Minister of Finance Chris Sinckler has issued a stern warning to individuals and companies guilty of failing to pay their fair share of taxes that their days are numbered.
Sinckler could not immediately say how many defaulters there were, or how much was owed to the Barbados Revenue Authority (BRA), but he said it was a “substantial” amount.
He conceded that some of the debt preceded the establishment of the BRA in 2014 and would likely be written off, adding that the revenue agency was working on a formula.
“That is the process they are going through now. As they do their various audits and reviews they are looking to see from which year they can say ‘this is the year that we will just use as the baseline and anything that falls behind that, we will waive and anything going forward we will go after’. So that is what they are working on and I presume they will come up with something very shortly,” said Sinckler.
He promised that the tax collection agency would be given more power to go after those guilty of not paying their fair share of taxes and that it was being strengthened with highly skilled staff, as well as more manpower.
“We are going to be strengthening the laws, which we are moving to do, and put it on a [stronger] footing now . . . I know there is going to be resistance, a lot of resistance,” said Sinckler, pointing out that there were those who did not even bother to file their returns.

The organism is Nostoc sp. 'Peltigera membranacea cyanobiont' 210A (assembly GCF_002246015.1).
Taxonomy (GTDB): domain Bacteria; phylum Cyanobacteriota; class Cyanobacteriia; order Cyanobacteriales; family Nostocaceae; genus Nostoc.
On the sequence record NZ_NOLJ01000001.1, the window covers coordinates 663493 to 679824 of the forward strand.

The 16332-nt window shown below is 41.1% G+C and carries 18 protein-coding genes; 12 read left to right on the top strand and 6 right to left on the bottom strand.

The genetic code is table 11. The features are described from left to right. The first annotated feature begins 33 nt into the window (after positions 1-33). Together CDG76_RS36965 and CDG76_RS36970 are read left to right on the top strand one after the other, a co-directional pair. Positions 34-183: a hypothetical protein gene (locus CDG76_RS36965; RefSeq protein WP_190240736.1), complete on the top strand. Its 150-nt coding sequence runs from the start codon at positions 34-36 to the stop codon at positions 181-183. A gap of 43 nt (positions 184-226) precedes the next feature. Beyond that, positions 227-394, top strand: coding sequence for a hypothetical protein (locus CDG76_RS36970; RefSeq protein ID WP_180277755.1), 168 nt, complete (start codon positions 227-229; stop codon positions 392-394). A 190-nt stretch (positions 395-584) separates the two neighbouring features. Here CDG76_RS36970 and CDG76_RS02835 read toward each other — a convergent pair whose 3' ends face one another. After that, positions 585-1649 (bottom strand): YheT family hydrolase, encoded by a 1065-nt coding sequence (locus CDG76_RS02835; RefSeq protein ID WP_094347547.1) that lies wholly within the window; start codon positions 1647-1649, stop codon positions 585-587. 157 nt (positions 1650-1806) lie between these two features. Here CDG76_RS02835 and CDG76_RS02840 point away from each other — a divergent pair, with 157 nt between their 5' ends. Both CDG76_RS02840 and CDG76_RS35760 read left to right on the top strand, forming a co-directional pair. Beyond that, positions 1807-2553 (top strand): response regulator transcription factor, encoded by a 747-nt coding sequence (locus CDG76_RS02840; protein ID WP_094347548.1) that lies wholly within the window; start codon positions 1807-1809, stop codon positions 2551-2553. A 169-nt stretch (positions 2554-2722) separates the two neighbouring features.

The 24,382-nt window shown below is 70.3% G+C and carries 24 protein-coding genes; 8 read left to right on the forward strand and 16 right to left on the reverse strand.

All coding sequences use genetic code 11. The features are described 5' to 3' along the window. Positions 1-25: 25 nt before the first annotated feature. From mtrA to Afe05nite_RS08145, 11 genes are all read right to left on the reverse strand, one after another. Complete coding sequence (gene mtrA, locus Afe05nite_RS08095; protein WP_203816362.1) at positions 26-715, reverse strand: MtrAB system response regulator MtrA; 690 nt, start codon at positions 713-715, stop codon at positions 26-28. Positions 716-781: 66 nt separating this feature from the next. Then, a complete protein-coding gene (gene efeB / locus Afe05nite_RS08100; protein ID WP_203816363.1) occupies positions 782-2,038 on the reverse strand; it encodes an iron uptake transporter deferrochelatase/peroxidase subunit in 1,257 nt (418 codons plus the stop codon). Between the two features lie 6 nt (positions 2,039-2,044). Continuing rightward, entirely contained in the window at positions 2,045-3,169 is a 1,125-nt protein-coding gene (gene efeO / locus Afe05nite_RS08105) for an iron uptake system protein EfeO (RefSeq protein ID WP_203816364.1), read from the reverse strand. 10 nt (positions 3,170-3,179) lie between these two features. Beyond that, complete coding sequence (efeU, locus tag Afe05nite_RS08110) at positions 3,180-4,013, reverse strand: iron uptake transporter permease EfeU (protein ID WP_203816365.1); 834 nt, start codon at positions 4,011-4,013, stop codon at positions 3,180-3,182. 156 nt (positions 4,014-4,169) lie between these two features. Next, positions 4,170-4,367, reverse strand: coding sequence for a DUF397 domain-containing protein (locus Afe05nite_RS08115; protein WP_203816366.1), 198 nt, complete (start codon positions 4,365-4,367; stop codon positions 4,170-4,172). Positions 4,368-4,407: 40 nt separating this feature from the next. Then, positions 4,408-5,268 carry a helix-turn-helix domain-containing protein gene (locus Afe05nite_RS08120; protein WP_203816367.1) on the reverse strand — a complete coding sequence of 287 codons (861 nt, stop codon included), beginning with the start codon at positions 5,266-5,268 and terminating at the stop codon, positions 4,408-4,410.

Singling out professionals, Sinckler said there were some who believed that they should not pay taxes, while others simply refused to pay. But he warned that “soon enough it will all come out, how many are not paying”.
He also hinted at legislative and procedural changes to make it easier to go after defaulters and to get them to pay.
“If the current legislation or the current law does not take care of that, if the court system is not moving fast enough to prosecute people when they are taken there then we have to find other methods to ensure that people pay their fair share.”
However, the Minister refused to be drawn into discussion on when the delinquents could expect an announcement on the measures that would be taken against them, insisting he had no authority to instruct the BRA and that it was entirely up to the state agency.
Nevertheless, he said he did not intend for the agency to name and shame anyone in its attempt to get them to file and pay their taxes.
“Because that is when I think it deteriorates, when you got to be publishing somebody’s name in the paper that they didn’t pay tax. You don’t want to get to that stage. And I know the agencies have been very restrained. I know the Land Tax Department has been restrained in terms of selling people’s properties, but why do you want to force people into the position where they have to do that when you can just go and comply? Just comply, file.”
And he suggested that those who had difficulty meeting the payments should meet with BRA officials and work out a payment plan.